• In the world as it is, the rate of illiteracy in the 25 least developed countries is 80%. The total number of illiterates in the world is estimated to be 800 million. In the world as it could be, the international community would aim at giving all children at least an elementary education. Laws against child labour would prevent parents from regarding very young children as a source of income, thus removing one of the driving forces behind the population explosion. The money invested in education would pay economic dividends after a few years.
• In the world as it is, there is no generally enforcible system of international law, although the International Criminal Court is a step in the right direction. In the world as it could be, the General Assembly of the United Nations would have the power to make international laws. These laws would be binding for all citizens of the world community, and the United Nations would enforce its laws by arresting or fining individual violators, even if they were heads of states. However, the laws of the United Nations would be restricted to international matters, and each nation would run its own internal aairs according to its own laws.
• In the world as it is, each nation considers itself to be “sovereign”. In other words, every country considers that it can do whatever it likes, without regard for the welfare of the world community. This means that at the international level we have anarchy. In the world as it could be, the concept of national sovereignty would be limited by the needs of the world community. Each nation would decide most issues within its own boundaries, but would yield some of its sovereignty in international matters.
• In the world as it is, the system of giving “one nation one vote” in the United Nations General Assembly means that Monaco, Liechtenstein, Malta and Andorra have as much voting power as China, India, the United States and Russia combined. For this reason, UN resolutions are often ignored. In the world as it could be, the voting system of the General Assembly would be reformed. One possible plan would be for final votes to be cast by regional blocks, each block having one vote. The blocks might be. 1) Latin America 2) Africa 3) Europe 4) North America 5) Russia and Central Asia 6) China 7) India and Southeast Asia 8) The Islamic nations and 9) Japan, Korea and Oceania.
• In the world as it is, the United Nations has no reliable means of raising revenues. In the world as it could be, the United Nations would have the power to tax international business transactions, such as exchange of currencies. Each member state would also pay a yearly contribution, and failure to pay would mean loss of voting rights.
• In the world as it is, young men are forced to join national armies, where they are trained to kill their fellow humans. Often, if they refuse for reasons of conscience, they are thrown into prison. In the world as it could be, national armies would be very much reduced in size. A larger force of volunteers would be maintained by the United Nations to enforce international laws. The United Nations would have a monopoly on heavy armaments, and the manufacture or possession of nuclear weapons would be prohibited.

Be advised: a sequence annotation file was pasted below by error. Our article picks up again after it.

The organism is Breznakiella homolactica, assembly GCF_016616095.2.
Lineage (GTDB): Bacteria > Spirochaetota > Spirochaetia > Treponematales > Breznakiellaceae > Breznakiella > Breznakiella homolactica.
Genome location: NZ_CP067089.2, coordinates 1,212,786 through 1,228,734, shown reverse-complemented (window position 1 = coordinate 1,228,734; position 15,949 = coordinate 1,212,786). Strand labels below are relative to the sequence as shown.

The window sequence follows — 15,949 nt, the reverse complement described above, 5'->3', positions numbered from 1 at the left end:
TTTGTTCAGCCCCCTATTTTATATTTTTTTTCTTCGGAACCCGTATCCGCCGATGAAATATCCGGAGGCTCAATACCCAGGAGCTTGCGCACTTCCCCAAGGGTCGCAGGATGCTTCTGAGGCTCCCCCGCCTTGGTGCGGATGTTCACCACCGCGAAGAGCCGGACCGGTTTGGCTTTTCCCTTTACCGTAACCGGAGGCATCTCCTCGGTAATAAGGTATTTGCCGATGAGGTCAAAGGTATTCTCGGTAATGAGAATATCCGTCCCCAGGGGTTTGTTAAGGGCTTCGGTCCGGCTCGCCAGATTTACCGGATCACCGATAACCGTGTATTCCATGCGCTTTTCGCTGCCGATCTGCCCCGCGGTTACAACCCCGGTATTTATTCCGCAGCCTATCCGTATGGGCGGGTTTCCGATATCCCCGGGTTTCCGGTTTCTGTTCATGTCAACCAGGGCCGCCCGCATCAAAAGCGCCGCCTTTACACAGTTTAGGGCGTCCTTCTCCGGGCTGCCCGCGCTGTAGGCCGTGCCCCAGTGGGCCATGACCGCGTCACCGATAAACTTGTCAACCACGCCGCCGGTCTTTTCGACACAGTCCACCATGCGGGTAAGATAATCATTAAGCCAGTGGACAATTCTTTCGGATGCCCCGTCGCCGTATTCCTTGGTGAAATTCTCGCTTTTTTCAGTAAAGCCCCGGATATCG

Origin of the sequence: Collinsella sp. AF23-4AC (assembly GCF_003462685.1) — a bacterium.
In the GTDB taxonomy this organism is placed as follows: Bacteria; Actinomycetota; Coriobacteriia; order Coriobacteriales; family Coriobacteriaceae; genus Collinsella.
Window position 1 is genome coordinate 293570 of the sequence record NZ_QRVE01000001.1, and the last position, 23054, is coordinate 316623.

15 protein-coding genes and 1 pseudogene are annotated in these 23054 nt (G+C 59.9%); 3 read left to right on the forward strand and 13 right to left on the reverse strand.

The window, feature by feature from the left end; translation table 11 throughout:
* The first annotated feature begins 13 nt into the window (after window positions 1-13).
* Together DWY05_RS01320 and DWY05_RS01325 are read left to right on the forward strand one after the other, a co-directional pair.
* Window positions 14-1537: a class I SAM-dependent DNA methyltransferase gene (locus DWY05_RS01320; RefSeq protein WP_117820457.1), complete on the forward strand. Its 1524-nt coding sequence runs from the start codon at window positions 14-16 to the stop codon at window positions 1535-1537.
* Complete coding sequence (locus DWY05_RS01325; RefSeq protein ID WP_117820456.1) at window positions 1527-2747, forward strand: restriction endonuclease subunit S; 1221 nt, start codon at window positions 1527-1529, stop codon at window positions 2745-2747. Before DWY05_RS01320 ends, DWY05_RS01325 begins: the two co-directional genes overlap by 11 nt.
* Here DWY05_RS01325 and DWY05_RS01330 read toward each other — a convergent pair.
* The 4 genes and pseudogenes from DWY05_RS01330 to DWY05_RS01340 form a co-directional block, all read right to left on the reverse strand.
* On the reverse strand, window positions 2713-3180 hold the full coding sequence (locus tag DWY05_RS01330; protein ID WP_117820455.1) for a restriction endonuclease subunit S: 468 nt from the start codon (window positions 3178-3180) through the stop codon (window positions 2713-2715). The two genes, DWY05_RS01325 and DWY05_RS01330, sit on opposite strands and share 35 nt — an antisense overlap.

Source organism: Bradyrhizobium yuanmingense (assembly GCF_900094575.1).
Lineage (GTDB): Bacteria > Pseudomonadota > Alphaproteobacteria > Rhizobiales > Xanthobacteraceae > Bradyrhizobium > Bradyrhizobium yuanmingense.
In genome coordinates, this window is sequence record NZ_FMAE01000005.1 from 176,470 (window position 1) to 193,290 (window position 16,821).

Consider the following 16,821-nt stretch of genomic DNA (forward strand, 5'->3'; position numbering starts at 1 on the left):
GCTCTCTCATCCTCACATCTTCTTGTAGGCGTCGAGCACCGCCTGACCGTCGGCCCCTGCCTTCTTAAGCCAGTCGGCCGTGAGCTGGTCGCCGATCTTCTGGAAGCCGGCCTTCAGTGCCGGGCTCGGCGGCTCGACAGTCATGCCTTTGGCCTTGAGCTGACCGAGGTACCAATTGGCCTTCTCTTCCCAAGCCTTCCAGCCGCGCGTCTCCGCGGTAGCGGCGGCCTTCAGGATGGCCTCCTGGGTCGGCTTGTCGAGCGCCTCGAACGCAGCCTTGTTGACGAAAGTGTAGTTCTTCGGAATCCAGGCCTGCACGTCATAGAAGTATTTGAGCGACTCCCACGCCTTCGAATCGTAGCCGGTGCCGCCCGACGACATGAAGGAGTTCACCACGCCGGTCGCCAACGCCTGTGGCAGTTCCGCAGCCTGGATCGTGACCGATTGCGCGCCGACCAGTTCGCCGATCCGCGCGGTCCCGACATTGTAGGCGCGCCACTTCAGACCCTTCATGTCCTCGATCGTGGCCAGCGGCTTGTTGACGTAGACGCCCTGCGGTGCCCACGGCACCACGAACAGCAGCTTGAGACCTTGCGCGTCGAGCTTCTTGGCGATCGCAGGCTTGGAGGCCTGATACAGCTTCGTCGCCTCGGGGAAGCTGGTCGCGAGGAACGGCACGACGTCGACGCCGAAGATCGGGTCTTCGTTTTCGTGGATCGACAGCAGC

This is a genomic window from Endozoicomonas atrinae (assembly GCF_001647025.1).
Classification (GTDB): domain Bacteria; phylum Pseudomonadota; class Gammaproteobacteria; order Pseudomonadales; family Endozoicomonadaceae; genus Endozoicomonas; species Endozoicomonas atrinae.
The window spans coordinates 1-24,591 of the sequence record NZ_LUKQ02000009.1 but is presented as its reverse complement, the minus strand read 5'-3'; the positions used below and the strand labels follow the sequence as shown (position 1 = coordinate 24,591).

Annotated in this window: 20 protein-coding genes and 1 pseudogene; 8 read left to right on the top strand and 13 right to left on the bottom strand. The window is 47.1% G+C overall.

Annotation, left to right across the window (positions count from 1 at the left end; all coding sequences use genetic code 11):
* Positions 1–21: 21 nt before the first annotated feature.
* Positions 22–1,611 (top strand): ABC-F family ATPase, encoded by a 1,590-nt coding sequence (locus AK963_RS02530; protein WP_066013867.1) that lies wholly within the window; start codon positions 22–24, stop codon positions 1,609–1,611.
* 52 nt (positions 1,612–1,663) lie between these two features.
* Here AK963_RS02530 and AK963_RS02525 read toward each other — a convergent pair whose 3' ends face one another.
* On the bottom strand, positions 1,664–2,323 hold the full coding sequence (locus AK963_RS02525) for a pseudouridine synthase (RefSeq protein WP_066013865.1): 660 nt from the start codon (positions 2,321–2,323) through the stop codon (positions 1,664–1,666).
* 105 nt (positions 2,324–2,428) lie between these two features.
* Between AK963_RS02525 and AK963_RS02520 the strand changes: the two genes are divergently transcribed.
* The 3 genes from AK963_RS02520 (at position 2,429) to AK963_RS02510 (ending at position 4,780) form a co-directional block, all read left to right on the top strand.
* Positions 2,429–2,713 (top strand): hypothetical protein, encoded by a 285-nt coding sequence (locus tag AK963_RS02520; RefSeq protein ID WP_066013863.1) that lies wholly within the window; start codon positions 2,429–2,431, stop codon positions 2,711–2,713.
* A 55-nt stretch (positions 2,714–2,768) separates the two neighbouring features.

• In the world as it is, young people are indoctrinated with nationalism. History is taught in such a way that one’s own nation is seen as heroic and in the right, while other nations are seen as inferior or as enemies. In the world as it could be, young people would be taught to feel loyalty to humanity as a whole. History would be taught in such a way as to emphasize the contributions that all nations and all races have made to the common cultural heritage of humanity.
• In the world as it is, young people are often faced with the prospect of unemployment. This is true both in the developed countries, where automation and recession produce unemployment, and in the developing countries, where unemployment is produced by overpopulation and by lack of capital. In the world as it could be, the idealism and energy of youth would be fully utilized by the world community to combat illiteracy and disease, and to develop agriculture and industry in the Third World. These projects would be financed by the UN using revenues derived from taxing international currency transactions.
• In the world as it is, women form more than half of the population, but they are not proportionately represented in positions of political and economic power or in the arts and sciences. In many societies, women are confined to the traditional roles of childbearing and housekeeping. In the world as it could be, women in all cultures would take their place beside men in positions of importance in government and industry, and in the arts and sciences. The reduced emphasis on childbearing would help to slow the population explosion.